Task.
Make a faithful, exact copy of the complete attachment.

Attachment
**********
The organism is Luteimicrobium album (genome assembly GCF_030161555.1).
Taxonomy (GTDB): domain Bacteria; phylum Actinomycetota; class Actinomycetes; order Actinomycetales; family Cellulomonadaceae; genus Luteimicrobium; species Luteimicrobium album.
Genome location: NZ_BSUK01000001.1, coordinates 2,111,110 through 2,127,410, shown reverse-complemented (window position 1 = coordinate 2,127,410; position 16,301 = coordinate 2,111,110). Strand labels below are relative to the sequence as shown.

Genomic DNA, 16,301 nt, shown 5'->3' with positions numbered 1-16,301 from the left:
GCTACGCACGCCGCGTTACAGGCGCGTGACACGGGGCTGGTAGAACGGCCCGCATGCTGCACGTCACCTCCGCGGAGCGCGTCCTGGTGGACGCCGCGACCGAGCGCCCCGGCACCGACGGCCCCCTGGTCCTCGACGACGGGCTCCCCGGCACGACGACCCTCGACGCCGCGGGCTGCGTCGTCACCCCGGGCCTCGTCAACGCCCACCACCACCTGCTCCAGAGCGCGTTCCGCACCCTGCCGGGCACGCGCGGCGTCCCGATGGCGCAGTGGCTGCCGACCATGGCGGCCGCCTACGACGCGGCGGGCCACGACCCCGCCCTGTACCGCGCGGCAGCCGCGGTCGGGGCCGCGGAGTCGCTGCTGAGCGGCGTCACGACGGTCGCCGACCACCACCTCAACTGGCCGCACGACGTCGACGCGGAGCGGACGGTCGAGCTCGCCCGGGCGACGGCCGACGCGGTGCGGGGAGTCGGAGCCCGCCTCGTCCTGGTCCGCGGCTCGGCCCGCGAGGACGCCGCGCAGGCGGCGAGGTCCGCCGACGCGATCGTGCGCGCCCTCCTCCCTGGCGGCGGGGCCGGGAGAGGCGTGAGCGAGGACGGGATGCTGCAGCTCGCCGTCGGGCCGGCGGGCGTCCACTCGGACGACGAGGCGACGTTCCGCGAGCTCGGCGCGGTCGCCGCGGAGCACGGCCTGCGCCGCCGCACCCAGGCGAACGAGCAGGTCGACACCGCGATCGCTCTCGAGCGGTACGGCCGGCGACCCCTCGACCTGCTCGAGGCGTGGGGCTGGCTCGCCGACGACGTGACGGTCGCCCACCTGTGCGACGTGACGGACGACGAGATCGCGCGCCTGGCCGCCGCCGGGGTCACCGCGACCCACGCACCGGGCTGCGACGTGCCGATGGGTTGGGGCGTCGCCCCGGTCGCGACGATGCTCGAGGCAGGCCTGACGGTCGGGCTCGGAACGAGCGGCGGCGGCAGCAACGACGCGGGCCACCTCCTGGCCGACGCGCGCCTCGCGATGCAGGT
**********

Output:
The organism is Luteimicrobium album (genome assembly GCF_030161555.1).
Taxonomy (GTDB): domain Bacteria; phylum Actinomycetota; class Actinomycetes; order Actinomycetales; family Cellulomonadaceae; genus Luteimicrobium; species Luteimicrobium album.
Genome location: NZ_BSUK01000001.1, coordinates 2,111,110 through 2,127,410, shown reverse-complemented (window position 1 = coordinate 2,127,410; position 16,301 = coordinate 2,111,110). Strand labels below are relative to the sequence as shown.

Genomic DNA, 16,301 nt, shown 5'->3' with positions numbered 1-16,301 from the left:
GCTACGCACGCCGCGTTACAGGCGCGTGACACGGGGCTGGTAGAACGGCCCGCATGCTGCACGTCACCTCCGCGGAGCGCGTCCTGGTGGACGCCGCGACCGAGCGCCCCGGCACCGACGGCCCCCTGGTCCTCGACGACGGGCTCCCCGGCACGACGACCCTCGACGCCGCGGGCTGCGTCGTCACCCCGGGCCTCGTCAACGCCCACCACCACCTGCTCCAGAGCGCGTTCCGCACCCTGCCGGGCACGCGCGGCGTCCCGATGGCGCAGTGGCTGCCGACCATGGCGGCCGCCTACGACGCGGCGGGCCACGACCCCGCCCTGTACCGCGCGGCAGCCGCGGTCGGGGCCGCGGAGTCGCTGCTGAGCGGCGTCACGACGGTCGCCGACCACCACCTCAACTGGCCGCACGACGTCGACGCGGAGCGGACGGTCGAGCTCGCCCGGGCGACGGCCGACGCGGTGCGGGGAGTCGGAGCCCGCCTCGTCCTGGTCCGCGGCTCGGCCCGCGAGGACGCCGCGCAGGCGGCGAGGTCCGCCGACGCGATCGTGCGCGCCCTCCTCCCTGGCGGCGGGGCCGGGAGAGGCGTGAGCGAGGACGGGATGCTGCAGCTCGCCGTCGGGCCGGCGGGCGTCCACTCGGACGACGAGGCGACGTTCCGCGAGCTCGGCGCGGTCGCCGCGGAGCACGGCCTGCGCCGCCGCACCCAGGCGAACGAGCAGGTCGACACCGCGATCGCTCTCGAGCGGTACGGCCGGCGACCCCTCGACCTGCTCGAGGCGTGGGGCTGGCTCGCCGACGACGTGACGGTCGCCCACCTGTGCGACGTGACGGACGACGAGATCGCGCGCCTGGCCGCCGCCGGGGTCACCGCGACCCACGCACCGGGCTGCGACGTGCCGATGGGTTGGGGCGTCGCCCCGGTCGCGACGATGCTCGAGGCAGGCCTGACGGTCGGGCTCGGAACGAGCGGCGGCGGCAGCAACGACGCGGGCCACCTCCTGGCCGACGCGCGCCTCGCGATGCAGGT